What is Amateur radio?

Amateur radio is approximately 75 years old and from the very beginning radio amateurs have contributed a great deal to the knowledge we have today about radio technology and propagation phenomena.

Radio amateurs are licensed individuals (they have to pass a technical and/or practical exam) who are allowed to experiment with radio on specific dedicated frequency bands.

Every radio amateur (also often called "ham") has an international unique identification or callsign. This callsign excists of a prefix (from which you can recognise the country from where the radio amateur is from), one or more numbers and a suffix.
My callsign is PH7AT. The prefix is PH7 (the prefixes PA-PI are assigned to the Netherlands), the suffix is AT.
Check the DXCC list for a complete list of prefixes.

Communication between two radio amateurs is called a QSO. As an acknowledgement of a QSO radio amateurs sent each other the QSL card of their station.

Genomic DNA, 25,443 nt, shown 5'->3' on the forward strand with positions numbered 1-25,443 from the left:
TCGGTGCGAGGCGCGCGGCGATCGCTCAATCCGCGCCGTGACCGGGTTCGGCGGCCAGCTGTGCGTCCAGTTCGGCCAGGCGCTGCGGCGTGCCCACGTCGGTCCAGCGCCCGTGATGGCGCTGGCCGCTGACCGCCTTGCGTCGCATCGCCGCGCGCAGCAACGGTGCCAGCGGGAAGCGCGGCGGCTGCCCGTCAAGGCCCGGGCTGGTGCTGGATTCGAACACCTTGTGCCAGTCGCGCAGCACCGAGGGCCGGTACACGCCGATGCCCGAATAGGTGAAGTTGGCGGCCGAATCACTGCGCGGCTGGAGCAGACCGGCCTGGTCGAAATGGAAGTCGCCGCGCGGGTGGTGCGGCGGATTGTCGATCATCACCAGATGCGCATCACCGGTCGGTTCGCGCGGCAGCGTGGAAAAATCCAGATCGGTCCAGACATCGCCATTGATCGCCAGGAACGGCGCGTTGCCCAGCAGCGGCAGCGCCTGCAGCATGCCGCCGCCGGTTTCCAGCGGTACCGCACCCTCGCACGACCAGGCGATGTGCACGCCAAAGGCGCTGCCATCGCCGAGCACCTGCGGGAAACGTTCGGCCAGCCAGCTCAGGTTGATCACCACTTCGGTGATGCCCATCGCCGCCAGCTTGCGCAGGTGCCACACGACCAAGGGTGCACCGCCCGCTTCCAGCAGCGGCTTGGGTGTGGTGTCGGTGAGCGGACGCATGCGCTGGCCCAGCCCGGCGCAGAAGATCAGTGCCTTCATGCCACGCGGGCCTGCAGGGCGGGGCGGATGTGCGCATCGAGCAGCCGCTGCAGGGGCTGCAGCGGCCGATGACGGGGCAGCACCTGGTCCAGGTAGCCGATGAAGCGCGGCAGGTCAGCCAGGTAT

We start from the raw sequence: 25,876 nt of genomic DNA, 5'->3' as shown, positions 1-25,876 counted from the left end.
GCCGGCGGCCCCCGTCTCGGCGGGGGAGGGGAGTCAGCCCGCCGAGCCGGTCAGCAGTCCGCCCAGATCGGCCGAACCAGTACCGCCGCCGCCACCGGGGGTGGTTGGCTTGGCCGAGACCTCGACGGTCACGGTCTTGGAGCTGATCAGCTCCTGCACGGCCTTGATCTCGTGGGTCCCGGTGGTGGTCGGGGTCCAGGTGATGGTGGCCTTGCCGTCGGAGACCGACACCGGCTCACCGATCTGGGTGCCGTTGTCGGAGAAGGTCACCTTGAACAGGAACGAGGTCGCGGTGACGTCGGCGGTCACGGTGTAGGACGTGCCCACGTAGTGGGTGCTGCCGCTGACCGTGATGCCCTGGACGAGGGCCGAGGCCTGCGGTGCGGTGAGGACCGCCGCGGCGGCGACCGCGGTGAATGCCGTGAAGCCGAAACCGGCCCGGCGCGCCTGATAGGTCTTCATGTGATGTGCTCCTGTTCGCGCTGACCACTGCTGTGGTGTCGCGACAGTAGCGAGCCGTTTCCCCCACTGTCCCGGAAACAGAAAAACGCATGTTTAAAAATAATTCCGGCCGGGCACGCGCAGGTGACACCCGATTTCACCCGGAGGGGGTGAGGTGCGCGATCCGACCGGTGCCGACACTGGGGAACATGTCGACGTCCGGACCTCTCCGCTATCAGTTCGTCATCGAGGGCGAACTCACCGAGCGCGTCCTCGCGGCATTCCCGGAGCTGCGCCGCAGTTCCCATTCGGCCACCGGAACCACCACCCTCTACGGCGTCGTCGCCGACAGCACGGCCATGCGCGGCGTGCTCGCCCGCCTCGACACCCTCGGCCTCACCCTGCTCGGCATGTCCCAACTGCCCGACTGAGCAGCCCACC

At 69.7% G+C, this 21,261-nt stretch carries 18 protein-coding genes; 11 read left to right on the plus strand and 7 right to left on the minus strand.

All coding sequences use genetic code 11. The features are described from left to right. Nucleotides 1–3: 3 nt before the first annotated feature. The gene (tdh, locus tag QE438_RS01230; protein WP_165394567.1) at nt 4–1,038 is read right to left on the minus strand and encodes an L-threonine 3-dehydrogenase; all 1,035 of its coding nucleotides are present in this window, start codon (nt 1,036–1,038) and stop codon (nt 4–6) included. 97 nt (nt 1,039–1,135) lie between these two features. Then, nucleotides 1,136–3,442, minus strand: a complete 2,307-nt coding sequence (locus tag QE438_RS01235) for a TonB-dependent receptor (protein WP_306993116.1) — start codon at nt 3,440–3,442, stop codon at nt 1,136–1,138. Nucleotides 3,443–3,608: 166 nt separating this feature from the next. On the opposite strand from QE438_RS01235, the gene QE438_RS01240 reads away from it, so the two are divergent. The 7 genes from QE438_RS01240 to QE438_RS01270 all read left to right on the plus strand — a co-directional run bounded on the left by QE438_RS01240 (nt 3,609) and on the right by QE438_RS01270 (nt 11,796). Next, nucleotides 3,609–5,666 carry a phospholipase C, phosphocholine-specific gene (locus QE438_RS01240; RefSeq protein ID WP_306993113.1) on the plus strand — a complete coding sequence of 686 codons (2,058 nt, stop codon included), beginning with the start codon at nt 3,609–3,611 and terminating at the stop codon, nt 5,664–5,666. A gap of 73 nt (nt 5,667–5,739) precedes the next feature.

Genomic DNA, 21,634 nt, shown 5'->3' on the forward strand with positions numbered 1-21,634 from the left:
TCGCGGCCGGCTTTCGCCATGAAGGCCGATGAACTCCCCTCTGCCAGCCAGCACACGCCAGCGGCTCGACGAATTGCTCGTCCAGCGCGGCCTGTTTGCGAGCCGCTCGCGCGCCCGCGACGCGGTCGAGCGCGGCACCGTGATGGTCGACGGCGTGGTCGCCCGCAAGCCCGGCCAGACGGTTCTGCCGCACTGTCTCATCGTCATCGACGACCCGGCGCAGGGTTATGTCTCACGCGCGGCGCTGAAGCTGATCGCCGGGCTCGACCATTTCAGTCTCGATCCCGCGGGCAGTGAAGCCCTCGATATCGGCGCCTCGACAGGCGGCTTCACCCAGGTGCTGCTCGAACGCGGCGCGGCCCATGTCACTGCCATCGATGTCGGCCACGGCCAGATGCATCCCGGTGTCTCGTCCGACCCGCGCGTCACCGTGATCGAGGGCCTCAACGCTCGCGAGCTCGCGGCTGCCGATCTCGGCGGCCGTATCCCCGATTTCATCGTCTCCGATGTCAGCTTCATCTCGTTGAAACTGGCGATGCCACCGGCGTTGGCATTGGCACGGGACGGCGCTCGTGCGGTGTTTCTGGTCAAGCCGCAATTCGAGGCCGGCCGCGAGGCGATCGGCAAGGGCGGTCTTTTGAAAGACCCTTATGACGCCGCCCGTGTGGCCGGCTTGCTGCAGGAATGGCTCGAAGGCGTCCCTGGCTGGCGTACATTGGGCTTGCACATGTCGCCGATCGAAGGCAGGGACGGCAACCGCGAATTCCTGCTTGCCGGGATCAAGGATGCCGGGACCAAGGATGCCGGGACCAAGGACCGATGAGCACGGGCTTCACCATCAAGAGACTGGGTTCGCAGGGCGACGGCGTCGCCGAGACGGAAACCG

The "counterpart" of the licensed radio amateur is the socalled SWL or Short Wave Listener. You do not have to hold a license to be a SWL. SWLs listen to broadcast of amateur radio operators and can also exchange QSl cards if reporting heard communications.

Below you'll find a list of the most important techniques used by amateur radio operators:
  • Morse or CW (Continious Wave). Oldest technology for radio communication. Favourite mode of communication if conditions are poor.
  • Phone. Most used mode. Voice modulated signals (FM, AM, SSB).
  • ATV. Amateur Television. Used on UHF and up.
  • SSTV. Slow Scan Television. Used on HF bands.
  • EME. Earth-Moon-Earth. Use the moon to reflect signals back to the earth. Very high performance equipment is needed: large antenna arays or dishes.
  • Amateur satellites. Several satellites build by amateur radio operators orbit the earth and can be used to communicate with ham operators world wide regardless of atmospheric conditions.
  • Meteor Scatter. Use the reflective trails of meteors to communicate over large distances.
  • RTTY, AMTOR, PSK32. Radio Telex.
  • Packet Radio. Digital communication via amateur radio network nodes (e-mail, discussion groups, chat etc. Often based on the TCP/IP protocol suite)
  • APRS. Automatic Position Reporting System. Uses packet radio to transmit and receive position information. Can also be used via dedicated APRS amateur satellites.